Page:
New Zealand’s Rastafarian Green Party MP Nandor Tanczos does not seek the spotlight, but it finds him anyway. Recently one of his parliamentary colleagues tried to have him arrested because he admits to using cannabis.
Craig McNair, 27, is a first-term MP and former youth camp leader who sees himself as a clean cut role model for youth. He belongs to New Zealand First, a minority opposition party noted for its anti-immigration policies.
McNair made a formal complaint to police because Tanczos has admitted smoking cannabis as part of his Rastafarian spiritual practice. Police spent about an hour interviewing the dreadlocked MP, but to date no charges have been laid. When the complaint hit the news, Kiwi cannabis activists threatened to turn themselves in en masse if police arrested Tanczos.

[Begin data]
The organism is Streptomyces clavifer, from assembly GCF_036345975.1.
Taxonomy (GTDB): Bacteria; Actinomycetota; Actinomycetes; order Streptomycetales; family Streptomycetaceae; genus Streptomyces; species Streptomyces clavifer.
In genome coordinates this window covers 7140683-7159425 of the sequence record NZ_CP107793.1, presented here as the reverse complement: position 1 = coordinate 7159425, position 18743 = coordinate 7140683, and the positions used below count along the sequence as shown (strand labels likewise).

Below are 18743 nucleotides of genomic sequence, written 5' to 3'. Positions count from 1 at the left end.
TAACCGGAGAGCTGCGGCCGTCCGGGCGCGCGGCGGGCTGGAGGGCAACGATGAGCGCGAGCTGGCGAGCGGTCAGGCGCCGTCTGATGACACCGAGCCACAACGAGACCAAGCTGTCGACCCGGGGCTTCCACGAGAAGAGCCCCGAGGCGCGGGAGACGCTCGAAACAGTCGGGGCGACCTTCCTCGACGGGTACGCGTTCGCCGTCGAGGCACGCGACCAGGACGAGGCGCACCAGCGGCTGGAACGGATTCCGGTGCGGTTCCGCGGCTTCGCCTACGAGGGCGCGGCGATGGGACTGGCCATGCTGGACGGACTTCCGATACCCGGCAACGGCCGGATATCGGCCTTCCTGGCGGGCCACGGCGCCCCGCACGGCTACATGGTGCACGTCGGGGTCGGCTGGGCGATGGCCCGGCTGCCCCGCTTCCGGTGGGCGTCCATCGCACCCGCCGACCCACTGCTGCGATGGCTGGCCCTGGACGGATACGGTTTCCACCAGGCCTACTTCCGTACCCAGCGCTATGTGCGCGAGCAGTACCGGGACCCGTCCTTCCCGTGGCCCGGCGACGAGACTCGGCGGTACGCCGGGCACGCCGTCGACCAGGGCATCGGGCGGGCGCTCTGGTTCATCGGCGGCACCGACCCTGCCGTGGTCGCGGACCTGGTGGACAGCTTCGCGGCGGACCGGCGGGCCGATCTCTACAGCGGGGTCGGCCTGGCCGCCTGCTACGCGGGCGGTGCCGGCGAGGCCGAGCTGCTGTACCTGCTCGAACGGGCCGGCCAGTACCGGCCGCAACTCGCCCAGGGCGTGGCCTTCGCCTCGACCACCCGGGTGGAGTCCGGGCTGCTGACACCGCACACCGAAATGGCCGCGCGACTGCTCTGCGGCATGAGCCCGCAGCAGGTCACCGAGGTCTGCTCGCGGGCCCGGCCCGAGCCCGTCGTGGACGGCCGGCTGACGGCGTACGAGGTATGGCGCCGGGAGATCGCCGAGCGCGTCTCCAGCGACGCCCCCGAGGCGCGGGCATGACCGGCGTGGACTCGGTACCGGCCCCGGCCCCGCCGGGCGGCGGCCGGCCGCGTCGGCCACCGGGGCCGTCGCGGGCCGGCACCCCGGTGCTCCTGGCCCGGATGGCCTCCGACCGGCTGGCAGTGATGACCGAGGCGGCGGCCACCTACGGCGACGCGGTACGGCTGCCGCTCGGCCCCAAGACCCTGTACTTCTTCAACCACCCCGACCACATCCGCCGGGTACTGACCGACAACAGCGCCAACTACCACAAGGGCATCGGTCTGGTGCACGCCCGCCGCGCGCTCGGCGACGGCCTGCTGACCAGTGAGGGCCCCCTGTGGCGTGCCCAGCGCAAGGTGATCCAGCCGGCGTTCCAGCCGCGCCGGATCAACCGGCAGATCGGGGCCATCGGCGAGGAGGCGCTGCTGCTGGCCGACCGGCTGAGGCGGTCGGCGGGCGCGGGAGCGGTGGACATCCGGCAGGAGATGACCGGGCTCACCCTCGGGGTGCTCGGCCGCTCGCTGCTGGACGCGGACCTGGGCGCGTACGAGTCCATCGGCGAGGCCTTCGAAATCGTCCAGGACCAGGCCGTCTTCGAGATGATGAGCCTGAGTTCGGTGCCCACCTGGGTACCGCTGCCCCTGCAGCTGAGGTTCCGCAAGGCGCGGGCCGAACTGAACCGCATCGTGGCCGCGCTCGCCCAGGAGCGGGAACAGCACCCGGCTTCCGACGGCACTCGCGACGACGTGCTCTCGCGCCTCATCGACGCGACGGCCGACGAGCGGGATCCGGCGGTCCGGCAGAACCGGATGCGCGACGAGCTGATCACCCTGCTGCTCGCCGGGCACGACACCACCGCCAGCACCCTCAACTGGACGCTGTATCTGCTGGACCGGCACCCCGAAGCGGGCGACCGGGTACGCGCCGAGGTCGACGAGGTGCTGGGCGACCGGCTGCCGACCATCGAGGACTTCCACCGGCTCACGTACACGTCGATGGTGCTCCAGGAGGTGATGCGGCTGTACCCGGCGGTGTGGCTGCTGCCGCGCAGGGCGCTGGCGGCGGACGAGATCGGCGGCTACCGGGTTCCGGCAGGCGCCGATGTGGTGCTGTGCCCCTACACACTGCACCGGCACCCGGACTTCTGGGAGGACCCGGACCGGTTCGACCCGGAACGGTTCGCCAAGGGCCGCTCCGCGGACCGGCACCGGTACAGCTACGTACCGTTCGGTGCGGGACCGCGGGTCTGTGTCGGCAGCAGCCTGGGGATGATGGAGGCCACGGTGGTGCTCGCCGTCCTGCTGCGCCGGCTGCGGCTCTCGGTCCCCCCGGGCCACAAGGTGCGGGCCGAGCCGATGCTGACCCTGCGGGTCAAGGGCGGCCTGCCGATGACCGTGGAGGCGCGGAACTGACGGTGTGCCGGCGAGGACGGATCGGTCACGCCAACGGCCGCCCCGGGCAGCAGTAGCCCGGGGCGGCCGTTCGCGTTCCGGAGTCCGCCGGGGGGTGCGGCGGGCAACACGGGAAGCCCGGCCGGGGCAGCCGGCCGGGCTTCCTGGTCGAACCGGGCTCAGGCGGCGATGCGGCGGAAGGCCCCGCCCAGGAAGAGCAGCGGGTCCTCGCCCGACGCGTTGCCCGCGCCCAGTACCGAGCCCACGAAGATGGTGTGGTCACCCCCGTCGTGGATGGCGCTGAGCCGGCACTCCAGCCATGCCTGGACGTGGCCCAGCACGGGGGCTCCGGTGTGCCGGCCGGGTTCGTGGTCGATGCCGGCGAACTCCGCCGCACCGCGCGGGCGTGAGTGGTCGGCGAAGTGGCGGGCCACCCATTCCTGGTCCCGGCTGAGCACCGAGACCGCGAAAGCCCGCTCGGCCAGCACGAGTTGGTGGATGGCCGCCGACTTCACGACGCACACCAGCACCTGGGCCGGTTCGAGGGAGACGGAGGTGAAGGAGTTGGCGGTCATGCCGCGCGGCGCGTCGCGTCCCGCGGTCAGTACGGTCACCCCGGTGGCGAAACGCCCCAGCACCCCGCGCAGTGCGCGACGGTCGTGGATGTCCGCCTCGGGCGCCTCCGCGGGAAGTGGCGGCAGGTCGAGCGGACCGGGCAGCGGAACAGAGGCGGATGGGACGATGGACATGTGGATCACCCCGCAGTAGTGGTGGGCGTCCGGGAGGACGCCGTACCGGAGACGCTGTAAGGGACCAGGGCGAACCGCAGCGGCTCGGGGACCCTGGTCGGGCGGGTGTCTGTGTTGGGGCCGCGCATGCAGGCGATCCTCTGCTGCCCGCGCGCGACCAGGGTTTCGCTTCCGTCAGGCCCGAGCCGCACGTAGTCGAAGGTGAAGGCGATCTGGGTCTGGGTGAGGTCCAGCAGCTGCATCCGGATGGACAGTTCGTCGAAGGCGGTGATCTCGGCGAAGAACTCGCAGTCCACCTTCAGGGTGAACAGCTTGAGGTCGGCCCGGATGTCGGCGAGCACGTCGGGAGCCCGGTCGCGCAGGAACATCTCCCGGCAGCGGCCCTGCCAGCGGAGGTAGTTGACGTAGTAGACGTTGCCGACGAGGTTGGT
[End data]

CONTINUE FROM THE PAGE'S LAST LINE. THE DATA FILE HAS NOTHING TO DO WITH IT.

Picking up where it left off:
New Zealand police are often heard to complain about being “under-resourced”. In Auckland they take an average of 24 hours to respond to a burglary. A mass surrender of potheads would have paralyzed them, while giving real criminals the opportunity to run rampant.
After making his complaint, McNair turned down several invitations to debate with Tanczos on TV and radio. McNair says he had never tried cannabis nor even been offered it, and he also claims to be abstaining from sex until marriage. He said for Tanczos to admit to cannabis use was “sending an unacceptable message” to young people.
Now in his second term as a Green MP, Tanczos has been a cannabis activist since his student days in the 1980s. He has been a member of NORML NZ since then, and for several years was editor of New Zealand NORML News (CC#24, Pot politics in New Zealand).
Since entering politics he has always been forthright about his cannabis use. He is one of an estimated 450,000 Kiwis who are regular cannabis users, among a population of 3.8 million. As their representative, Tanczos has achieved a high profile for cannabis law reform, although he has also borne the brunt of numerous attacks from prohibitionists.